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Gilson on the Rationality of Christian Belief

Author(s): Curtis L. Hancock

Journal: Studia Gilsoniana
ISSN 2300-0066

Volume: 1;
Start page: 29;
Date: 2012;
Original page

Keywords: philosophy | fideism | faith | reason | parable | moral understanding | grace | nature | metaphysical distinction | evidence | authority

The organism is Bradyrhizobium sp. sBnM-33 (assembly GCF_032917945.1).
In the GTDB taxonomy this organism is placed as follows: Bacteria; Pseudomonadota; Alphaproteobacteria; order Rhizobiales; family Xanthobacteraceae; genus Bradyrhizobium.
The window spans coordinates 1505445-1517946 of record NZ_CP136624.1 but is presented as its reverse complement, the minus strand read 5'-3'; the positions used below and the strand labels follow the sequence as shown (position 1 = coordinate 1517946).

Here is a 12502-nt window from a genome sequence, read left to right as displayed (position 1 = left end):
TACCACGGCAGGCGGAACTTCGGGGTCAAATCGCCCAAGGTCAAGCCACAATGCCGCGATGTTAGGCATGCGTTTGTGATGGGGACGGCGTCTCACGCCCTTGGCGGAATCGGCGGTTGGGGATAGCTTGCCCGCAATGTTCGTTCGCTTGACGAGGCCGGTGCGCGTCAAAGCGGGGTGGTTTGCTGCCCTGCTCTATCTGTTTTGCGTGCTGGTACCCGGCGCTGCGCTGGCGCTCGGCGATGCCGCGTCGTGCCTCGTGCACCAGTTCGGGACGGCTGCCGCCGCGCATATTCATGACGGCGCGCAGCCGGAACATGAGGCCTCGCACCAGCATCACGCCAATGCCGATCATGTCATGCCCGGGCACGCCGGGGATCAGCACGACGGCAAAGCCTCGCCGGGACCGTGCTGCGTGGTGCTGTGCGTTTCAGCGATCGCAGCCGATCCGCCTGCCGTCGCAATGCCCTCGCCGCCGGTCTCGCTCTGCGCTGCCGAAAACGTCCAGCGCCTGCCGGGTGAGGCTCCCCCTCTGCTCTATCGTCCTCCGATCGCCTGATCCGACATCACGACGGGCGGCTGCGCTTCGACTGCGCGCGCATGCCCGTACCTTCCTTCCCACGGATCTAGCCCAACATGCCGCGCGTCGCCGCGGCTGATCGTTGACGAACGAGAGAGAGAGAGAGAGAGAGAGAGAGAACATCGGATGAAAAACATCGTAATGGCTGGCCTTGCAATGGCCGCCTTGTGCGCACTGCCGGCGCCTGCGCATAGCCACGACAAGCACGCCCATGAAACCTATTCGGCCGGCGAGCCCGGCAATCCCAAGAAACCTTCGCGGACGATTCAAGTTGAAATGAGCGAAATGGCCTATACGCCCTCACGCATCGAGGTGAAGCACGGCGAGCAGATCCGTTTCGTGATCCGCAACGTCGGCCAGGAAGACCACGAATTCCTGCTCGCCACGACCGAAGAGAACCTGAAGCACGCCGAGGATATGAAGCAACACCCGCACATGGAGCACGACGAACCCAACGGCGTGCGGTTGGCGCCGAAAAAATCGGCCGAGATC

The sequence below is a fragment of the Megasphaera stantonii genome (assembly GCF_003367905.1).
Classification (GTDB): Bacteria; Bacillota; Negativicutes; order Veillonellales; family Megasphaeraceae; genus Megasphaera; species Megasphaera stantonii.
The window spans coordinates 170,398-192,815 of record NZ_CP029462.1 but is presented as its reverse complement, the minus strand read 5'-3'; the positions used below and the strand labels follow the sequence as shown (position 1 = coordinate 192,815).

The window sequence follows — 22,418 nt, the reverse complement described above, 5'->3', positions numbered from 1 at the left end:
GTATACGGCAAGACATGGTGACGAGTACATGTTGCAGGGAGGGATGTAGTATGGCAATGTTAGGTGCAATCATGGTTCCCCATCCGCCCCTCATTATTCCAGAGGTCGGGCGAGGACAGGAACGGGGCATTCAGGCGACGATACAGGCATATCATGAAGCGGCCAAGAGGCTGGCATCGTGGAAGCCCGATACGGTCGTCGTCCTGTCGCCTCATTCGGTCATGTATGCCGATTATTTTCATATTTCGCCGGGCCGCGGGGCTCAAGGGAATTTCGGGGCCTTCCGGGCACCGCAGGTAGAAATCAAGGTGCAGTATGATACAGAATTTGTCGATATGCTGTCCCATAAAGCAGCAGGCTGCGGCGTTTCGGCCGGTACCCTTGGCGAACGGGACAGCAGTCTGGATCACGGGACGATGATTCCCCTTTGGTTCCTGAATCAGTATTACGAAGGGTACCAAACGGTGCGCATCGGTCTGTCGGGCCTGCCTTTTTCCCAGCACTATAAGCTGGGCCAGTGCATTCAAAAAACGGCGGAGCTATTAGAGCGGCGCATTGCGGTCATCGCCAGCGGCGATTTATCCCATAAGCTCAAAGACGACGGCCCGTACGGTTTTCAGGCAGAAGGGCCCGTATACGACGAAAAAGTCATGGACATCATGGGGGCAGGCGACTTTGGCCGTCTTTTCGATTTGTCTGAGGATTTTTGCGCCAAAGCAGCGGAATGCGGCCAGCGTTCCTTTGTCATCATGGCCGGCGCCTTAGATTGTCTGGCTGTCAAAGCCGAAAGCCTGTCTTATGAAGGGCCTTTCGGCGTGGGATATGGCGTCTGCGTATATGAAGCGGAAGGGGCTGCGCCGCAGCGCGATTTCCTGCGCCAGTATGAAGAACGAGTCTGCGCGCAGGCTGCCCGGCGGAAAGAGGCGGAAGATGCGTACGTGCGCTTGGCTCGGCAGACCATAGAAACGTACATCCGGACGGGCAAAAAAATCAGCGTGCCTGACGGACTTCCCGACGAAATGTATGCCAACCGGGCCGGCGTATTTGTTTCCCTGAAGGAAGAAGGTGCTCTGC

The underlying skepticism of ancient Greek culture made it unreceptive of philosophy. It was the Catholic Church that embraced philosophy. Still, Étienne Gilson reminds us in Reason and Revelation in the Middle Ages that some early Christians rejected philosophy. Their rejection was based on fideism: the view that faith alone provides knowledge. Philosophy is unnecessary and dangerous, fideists argue, because (1) anything known by reason can be better known by faith, and (2) reason, on account of the sin of pride, seeks to replace faith. To support this twofold claim, fideists, like Tertullian and Tatian, quote St. Paul. However, a judicious interpretation of St. Paul’s remarks show that he does not object to philosophy per se but to erroneous philosophy. This interpretation is reinforced by St. Paul’s own background in philosophy and by his willingness to engage intellectuals critical of Christianity in the public square. The challenge of fideism brings up the interesting question: what would Jesus himself say about the discipline of philosophy? Could it be that Jesus himself was a philosopher (as George Bush once declared)? As the fullness of wisdom and intelligence, Jesus certainly understood philosophy, although not in the conventional sense. But surely, interpreting his life through the lens of fideism is unconvincing. Instead, an appreciation of his innate philosophical skills serves better to understand important elements of his mission. His perfect grasp of how grace perfects nature includes a philosophy of the human person. This philosophy grounded in common-sense analysis of human experience enables Jesus to be a profound moral philosopher. Specifically, he is able to explain the principles of personal actualization. Relying on ordinary experience, where good philosophy must start, he narrates moral lessons—parables—that illumine difficulties regarding moral responsibility and virtue. These parables are accessible but profound, showing how moral understanding must transcend Pharisaical legalism. Additionally, Jesus’ native philosophical power shows in his ability to explain away doctrinal confusions and to expose sophistical traps set by his enemies. If fideism is unconvincing, and if the great examples of the Patristics, the Apostles, and Jesus himself show an affinity for philosophy, then it is necessary to conclude that Christianity is a rational religion. Accordingly, the history of Christian culture is arguably an adventure in faith and reason. Since God is truth and the author of all truths, there is nothing in reality that is incompatible with Christian teaching. As John Paul II explains effectively in the encyclical, Fides et Ratio, Christianity is a religion that is rational and can defend itself. This ability to marshal a defense makes Christianity a religion for all seasons.
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